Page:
Commentary on Job 42:1-6, 10-17
We have walked with Job the last few weeks through the book that bears his name. This week we read the final chapter of the book and find out what becomes of Job in the end.
This epilogue to the book of Job is, for many readers, hard to accept. The whole book up to this point has been (apparently) an argument against the doctrine of retributive justice; that is, the idea that God always rewards the righteous and punishes the wicked. Now, at the end of the book, that belief seems to be upheld: Job is rewarded for his piety (or at least reimbursed for his losses). The friends seem to have been right all along.
On top of that, we moderns are understandably troubled by the notion that God replaces Job’s ten dead children with ten new children at the end of the book, as if children were replaceable.
The epilogue to the book of Job can be (and has been) read as a facile ending to an otherwise profound book. It can be (and has been) read as a kind of modern absurdist ending that calls into question everything that has preceded it. But these kinds of readings do justice neither to the details of the epilogue nor to its relationship to the rest of the book. And, frankly, these readings don’t “preach.”
So, let’s sketch a reading of the epilogue that takes into consideration its relationship with the rest of the book, a reading that will “preach.” I’ll spend time at three particular points in the epilogue, knowing that much more could be said about each:
Job responds to the divine speeches by acknowledging that he has neither God’s power nor God’s wisdom. “I have uttered what I did not understand, things too wonderful for me, which I did not know” (42:3). He had accused God of creating a world of chaos, and God responded by showing Job the world as it really is: a place of order, but also of freedom and beauty, not centered on human beings, full of wild creatures Job never imagined in his former life.
And somehow, through that vision of creation, Job’s fierce hope is fulfilled. Earlier, in the throes of despair, Job had proclaimed,
“I know that my Redeemer lives, and that at the last he will stand upon the earth; and after my skin has been thus destroyed, then in my flesh I shall see God, whom I shall see on my side, and my eyes shall behold, and not another” (19:25-27).
Now, after the divine speeches, Job says to God, “I had heard of you by the hearing of the ear, but now my eye sees you” (42:5).
Somehow, through the grand vision of God’s creation, Job’s profound desire to be in the presence of God has been fulfilled. He has seen God. And that vision moves him out of despair into life again.
One more note about Job’s response: The last verse is notoriously difficult to translate. The NRSV reads, “Therefore I despise myself, and repent in dust and ashes” (42:6). There are a number of problems with this translation. Without getting into all the details of the Hebrew, suffice it to say that a better translation (in my opinion) is this, from the Tanakh: “Therefore, I recant and relent, being but dust and ashes” (42:6).1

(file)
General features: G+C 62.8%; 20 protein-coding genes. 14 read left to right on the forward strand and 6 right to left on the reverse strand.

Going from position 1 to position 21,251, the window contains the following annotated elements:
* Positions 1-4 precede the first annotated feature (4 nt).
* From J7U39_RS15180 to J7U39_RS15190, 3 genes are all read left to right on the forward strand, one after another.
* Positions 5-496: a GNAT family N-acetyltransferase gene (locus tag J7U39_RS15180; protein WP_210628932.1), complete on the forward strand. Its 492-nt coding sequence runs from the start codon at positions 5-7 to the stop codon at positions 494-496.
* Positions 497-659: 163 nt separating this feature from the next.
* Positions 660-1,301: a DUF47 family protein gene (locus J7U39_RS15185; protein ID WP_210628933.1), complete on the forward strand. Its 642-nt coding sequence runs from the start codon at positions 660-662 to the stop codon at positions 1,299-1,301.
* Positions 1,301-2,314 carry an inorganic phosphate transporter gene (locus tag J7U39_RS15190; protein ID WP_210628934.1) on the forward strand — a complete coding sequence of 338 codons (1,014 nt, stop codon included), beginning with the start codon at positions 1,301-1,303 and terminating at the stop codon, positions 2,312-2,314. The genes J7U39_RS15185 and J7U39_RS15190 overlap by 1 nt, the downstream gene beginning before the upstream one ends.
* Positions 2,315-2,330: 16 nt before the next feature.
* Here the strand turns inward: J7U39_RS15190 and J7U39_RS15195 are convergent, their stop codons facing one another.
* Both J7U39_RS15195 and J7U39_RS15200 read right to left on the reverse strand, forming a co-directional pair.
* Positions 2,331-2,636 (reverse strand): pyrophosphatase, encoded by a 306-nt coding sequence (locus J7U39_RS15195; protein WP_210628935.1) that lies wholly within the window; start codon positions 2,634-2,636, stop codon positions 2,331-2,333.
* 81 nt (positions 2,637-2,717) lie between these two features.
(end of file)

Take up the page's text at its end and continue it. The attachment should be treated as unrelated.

Job does not abjectly repent on his ash heap, browbeaten into submission. Instead, he acknowledges that he spoke of things he did not understand. He recants, and he realizes anew his place in the world, a mortal human being. But at the same time, this creature of “dust and ashes” (like Abraham before him) is privileged to stand in the presence of God himself: “Now my eye sees you.”2
Job is not the center of the universe. He knows that now. But he has a place; he has a role to play, and he takes up that role again in the verses that follow.
The “Friends” Reprimanded
The lectionary skips verses 7-9, which tell the story of God’s response to the “friends.” It is worth reading this passage, though, as it makes an important point:
“After the LORD had spoken these words to Job, the LORD said to Eliphaz the Temanite: ‘My wrath is kindled against you and against your two friends; for you have not spoken of me what is right, as my servant Job has. Now therefore take seven bulls and seven rams, and go to my servant Job, and offer up for yourselves a burnt offering; and my servant Job shall pray for you, for I will accept his prayer not to deal with you according to your folly; for you have not spoken of me what is right, as my servant Job has done'” (42:7-8).
All English translations of these verses translate God’s charge along these lines: “You have not spoken about me what is right.” But note that the Hebrew can also be translated, “You have not spoken to me rightly, as has my servant Job.”